The latest titles from Deerbrook Editions

Expanding on the post, The year in books, this post will give some details about books fresh off the presses. (Some links provided to book pages for ordering, shipping in the USA is free)

First, the Maine Poet Laureate’s new title, How to Start Over, poems by Stuart Kestenbaum, includes some experimental poems using source words supplied by others (loosely might be called found poems). The cover features art by Susan Webster entitled, The letter A. Stuart Kestenbaum has other books from Deerbrook Editions.

Read more and order here

 

 

 

 

 

 

 

 

 

Next is Daybook I by Toni Ortner. This is a deluxe volume at 7 x 10 in.

Toni Ortner is a poet and author who lives in Brattleboro, Vermont. She has 16 books that have been published by fine small presses, 14 of which are poetry books. She is Vice President of the Write Action Board that supports writers in New England through readings and other events. She gives readings at Vermont libraries and bookstores and reads at the Brattleboro Literary Festival. Her work has appeared frequently at vermontviews.org and she has had numerous articles published in The Commons. You can read endorsements where her book is available here on the press site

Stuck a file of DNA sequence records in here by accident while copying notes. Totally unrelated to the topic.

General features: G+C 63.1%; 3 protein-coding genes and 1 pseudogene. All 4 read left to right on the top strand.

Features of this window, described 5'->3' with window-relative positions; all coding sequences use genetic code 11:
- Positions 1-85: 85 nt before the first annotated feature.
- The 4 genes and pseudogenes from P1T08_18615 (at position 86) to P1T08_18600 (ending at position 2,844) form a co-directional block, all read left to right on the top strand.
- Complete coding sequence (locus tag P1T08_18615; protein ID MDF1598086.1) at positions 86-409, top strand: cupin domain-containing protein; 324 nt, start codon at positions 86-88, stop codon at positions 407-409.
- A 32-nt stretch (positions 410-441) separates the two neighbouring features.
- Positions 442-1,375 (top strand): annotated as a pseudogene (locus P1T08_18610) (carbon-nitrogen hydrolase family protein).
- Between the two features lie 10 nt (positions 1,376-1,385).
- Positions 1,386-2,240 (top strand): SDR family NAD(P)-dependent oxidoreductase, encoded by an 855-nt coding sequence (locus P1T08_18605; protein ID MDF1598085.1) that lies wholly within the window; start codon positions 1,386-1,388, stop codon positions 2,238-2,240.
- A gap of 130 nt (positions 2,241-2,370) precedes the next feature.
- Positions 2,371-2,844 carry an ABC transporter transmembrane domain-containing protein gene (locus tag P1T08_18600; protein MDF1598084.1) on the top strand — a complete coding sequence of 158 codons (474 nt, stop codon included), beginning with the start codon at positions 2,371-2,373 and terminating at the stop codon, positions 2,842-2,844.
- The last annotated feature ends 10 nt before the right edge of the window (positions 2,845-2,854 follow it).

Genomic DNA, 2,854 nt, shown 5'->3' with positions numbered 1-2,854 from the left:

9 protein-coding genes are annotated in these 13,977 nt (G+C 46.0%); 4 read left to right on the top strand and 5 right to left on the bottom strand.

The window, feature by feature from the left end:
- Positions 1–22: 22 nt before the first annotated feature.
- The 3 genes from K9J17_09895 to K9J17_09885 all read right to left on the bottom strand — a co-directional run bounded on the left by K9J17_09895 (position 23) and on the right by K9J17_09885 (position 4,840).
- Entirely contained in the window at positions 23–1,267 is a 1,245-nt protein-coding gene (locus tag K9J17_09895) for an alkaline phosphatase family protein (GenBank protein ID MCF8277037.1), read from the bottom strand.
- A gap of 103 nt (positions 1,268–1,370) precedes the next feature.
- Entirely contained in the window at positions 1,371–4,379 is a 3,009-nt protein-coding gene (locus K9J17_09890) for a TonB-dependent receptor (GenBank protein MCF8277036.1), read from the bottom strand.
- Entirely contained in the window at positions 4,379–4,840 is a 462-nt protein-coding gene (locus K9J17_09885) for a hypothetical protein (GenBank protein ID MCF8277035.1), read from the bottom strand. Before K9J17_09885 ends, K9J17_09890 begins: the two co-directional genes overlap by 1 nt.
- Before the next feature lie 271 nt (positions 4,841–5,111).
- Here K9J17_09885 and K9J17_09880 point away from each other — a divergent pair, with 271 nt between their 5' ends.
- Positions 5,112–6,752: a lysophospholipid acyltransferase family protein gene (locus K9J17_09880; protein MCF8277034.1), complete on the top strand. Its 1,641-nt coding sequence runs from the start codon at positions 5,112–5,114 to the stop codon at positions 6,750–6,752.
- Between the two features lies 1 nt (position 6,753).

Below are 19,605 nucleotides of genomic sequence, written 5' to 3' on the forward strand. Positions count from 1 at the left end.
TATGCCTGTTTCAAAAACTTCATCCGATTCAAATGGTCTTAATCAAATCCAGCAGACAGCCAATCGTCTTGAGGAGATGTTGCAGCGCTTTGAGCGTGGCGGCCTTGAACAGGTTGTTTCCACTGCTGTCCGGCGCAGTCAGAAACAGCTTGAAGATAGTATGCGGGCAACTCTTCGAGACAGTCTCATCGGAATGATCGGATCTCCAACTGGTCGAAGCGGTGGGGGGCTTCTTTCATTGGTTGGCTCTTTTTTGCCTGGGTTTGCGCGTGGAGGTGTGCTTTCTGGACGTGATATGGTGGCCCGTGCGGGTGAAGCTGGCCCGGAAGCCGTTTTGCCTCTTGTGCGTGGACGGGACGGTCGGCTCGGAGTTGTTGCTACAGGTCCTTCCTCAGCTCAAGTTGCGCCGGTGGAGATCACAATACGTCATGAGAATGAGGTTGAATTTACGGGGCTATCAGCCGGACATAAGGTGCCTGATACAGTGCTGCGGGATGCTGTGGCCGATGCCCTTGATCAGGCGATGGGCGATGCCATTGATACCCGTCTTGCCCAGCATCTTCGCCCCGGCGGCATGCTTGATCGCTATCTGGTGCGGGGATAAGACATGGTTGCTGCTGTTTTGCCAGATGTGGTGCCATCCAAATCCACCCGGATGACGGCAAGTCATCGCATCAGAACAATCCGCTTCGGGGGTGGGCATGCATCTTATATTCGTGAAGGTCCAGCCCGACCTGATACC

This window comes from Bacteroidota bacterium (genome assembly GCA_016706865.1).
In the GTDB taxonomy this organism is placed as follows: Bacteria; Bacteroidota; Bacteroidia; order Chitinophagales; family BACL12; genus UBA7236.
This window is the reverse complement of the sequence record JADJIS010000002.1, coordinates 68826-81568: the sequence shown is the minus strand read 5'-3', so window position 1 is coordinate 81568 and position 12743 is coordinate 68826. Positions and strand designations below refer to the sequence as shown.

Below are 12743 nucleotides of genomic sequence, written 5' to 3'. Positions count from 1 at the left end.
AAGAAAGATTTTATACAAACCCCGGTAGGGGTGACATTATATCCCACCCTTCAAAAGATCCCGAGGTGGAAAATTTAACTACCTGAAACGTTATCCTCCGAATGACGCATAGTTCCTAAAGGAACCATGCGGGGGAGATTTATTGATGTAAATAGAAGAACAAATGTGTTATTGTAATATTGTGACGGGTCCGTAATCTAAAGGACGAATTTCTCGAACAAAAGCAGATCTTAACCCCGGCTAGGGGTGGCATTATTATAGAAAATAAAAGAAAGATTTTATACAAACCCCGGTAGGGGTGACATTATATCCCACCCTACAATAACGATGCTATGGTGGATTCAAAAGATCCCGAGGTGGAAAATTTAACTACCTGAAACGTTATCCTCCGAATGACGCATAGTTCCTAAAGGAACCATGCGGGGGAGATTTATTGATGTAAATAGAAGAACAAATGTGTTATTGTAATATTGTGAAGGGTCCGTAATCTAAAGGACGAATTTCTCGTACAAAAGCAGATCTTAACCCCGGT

Read her column on vermontviews.

 

 

 

 

 

 

 

 

Third is a new book of poems, Chestnut Ridge by Dawn Potter. Chestnut Ridge is also a deluxe volume in 7 x 10 in. format.

“Dawn Potter’s rich and remarkable Chestnut Ridge gives us voices and artifacts tracing the development of southwestern Pennsylvania, from 1635 to 2013—from missionaries to racial conflicts, mining disasters to the way changing times can leave us adrift. Potter makes history alive and compelling.” —Betsy Sholl

Dawn Potter directs the Frost Place Conference on Poetry and Teaching. She is the author of eight books of prose and poetry, and she lives in Portland, Maine.

Chestnut Ridge is available here

Old lovers never die

Once in a while when you think you see somebody that looks like somebody you knew 30 years ago, it does something to your day, maybe even that sense of remembering who you actually are, the person you are made certain decisions toward becoming, in spite of mistakes, you loved them all.

From being green in an iron lung, to being a vegetarian with a tendency toward Macro, as most youth, beyond hopeful, beyond optimistic, overestimating purpose, while some say be a doctor or a lawyer, others said how talented you are, you lived on a kind of threshold. The painters argued over whether your cartoons were art, whether you should be drawing from nature, eventually a teacher would balance it all out when he said about your sketchbook, “It shows how you think.”